Pasłęk’s location near important trade routes and the port of Elbląg attracted many Jewish merchants to the town. They were mainly engaged in textile trade, competing with local merchants and craftsmen. In 1779, Reple – a rich clothier residing in Pasłęk – complained that Jews were decreasing his income. The municipal authorities imposed harsh restrictions on Jewish trade, only allowing for visitors to stay in the town for one day and limiting the area of their commercial activities to villages and streets outside the city gates. Jews who were allowed to reside in the town for longer periods of time were prohibited from engaging in trade; they made a living from working for other people.

In 1806, Marks Lemon filed a petition to the municipal authorities, asking for permission to purchase a plot of land in Pasłęk and erect a two-storey house on the site. The Municipal Council rejected the application. In the years 1813–1816, 10 Jewish families settled in Pasłęk under the Emancipation Edict of 1812. Their representatives, as well as the later members of the community, were mainly engaged in trade in agricultural products, textiles, and leatherware. Some of the most prominent merchants in the town were the members of the Aris family (who lived in the former Wola district at 18a Amtsfreiheit Street, today A. Steffena Street), leaders in the local trade in grain, leather and textiles since 1857. Samuel Aris (grain merchant) was one of the three members of the committee of the Grain Exchange founded in 1871, located on the ground floor of the Deutsche Haus Hotel in Pasłęk. Heinrich Aris, who was also the head of the Jewish community in Pasłęk, accumulated a fortune of ca. one million marks (his villa was considered to be the biggest and most beautiful in the city). This made him the wealthiest inhabitant of Pasłęk, providing means to live for many members of the nobility and owners of the nearby estates. His funeral in 1930 was attended by numerous prominent figures from the town and its surroundings.

In 1814 or 1817, a Jewish cemetery was established outside the town (enlarged in 1864) and a house of prayer was opened. In 1836, the first synagogue was erected. It was later pulled down and replaced with a new building constructed in 1878. In 1826, a ritual bath was opened near the Mill Canal. It was not until 1892 that a mikveh started to operate in one of the residential houses in Pasłęk. In 1895, an independent religious elementary school was opened in the town. The local religious community was officially established in 1847. The communal documents were signed with a seal with two standing lions holding a shield and a crown. The bordure bore the inscription: VORSTAND DER SYNAGOGEN * GEMEIN * DE ZU PR. HOLLAND.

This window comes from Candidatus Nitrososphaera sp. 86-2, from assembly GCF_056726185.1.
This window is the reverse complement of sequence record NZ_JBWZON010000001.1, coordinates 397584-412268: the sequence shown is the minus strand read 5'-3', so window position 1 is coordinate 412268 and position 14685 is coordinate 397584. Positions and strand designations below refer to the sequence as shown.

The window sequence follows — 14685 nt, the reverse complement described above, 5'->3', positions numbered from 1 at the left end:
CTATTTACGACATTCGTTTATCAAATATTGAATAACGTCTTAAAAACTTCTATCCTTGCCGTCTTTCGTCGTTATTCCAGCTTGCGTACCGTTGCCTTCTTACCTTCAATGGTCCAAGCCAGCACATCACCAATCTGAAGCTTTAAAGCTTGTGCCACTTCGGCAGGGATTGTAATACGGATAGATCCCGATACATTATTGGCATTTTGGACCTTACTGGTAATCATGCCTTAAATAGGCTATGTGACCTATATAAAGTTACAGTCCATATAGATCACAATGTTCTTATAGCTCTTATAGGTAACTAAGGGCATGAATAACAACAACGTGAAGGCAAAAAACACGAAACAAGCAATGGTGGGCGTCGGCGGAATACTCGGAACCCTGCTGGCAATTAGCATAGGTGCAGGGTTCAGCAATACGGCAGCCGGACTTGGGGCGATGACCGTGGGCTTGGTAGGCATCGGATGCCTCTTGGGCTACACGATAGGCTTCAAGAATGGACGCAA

The size of the community reached its peak in the 1880s. At that time, Pasłęk was inhabited by ca. 170–190 Jews, who constituted ca. 3.6% of the total population. The local Jewish people soon became Germanised. In 1915 and 1918, four Jews from Pasłęk died in the ranks of the German Army.

The synagogue community in Pasłęk still existed in 1932, although there were only 12 payers of the community tax (among 5,000 inhabitants) – 0.2% of the total population. The community was headed by a board composed of: Leo Aris, Jakob Rosenberg; Georg Salinger was its official representative. The community property included the synagogue at Steintorstraße and the cemetery; there is no mention of a ritual slaughterhouse in contemporary documents. In 1930, the community budget amounted to 1,500 RM. Religious education was provided to four children.

After the end of World War I, strong anti-Semitic sentiments started to emerge in Germany. Social and economic harassment intensified after the NSDAP came to power. In 1938, the Nazis dissolved the religious community of Pasłęk and took over its entire property. The synagogue building was set on fire during the Kristallnacht, on the night of 9/10 November 1938, despite the fact that it had earlier been sold by the community.

When leaving their hometown, the local Jews looked for shelter in Berlin and abroad, e.g. in Italy (Albert Adler) and the Netherlands (Georg Fürst, 1936). In 1942, only one Jew was said to live in Pasłęk.

Lists of Holocaust victims feature the names of 43 people born or living in Pasłęk. They were deported to the ghettos in Theresienstadt, Riga (including Riga – Jungfernhof) and Warsaw, to the camps in Tormersdorf and Ravensbrück. They were murdered in the ghettos in Theresienstadt and Riga, camps in Auschwitz, Treblinka, Bergen-Belsen, Tormersdorf, and Ravensbrück[[refr:|Gedenkbuch. Opfer der Verfolgung der Juden unter der nationalsozialistischen Gewaltherrschaft in Deutschland 1933–1945 [online:] http://www.bundesarchiv.de/gedenkbuch/directory.html#frmResults [Accessed: 30 June 2022], search results for: Preußisch Holland; The Central Database of Shoah Victims’ Names, Yad Vashem].

Bibliography

  • Cmentarz żydowski w Pasłęku. Opracowanie historyczno-konserwatorskie, ed. K. Panimasz, Pasłęk 1996.
  • Führer durch die jüdische Gemeindeverwaltung und Wohlfahrtspflege in Deutschland: 1932–1933, Berlin 1933, p. 20.
  • Kabus R., Juden in Ostpreussen, Husum 1998.
  • Löwenstein L., Die jüdischen Gefallenen des Deutschen Heeres, der Deutschen Marine und der Deutschen Schutztruppen 1914-1918. Ein Gedenkbuch, Berlin 1932.
  • “Preussich Holland,” [in] The Encyclopedia of Jewish Life before and during the Holocaust, eds. S. Spector, G. Wigoder, New York 2001, vol. II, p. 1025.
  • Salm J., “Z problematyki rozwoju przestrzennego Pasłęka,” [in] Pasłęk. Z dziejów miasta i okolic. 1297– 1997, ed. J. Włodarski, Pasłęk 1997.
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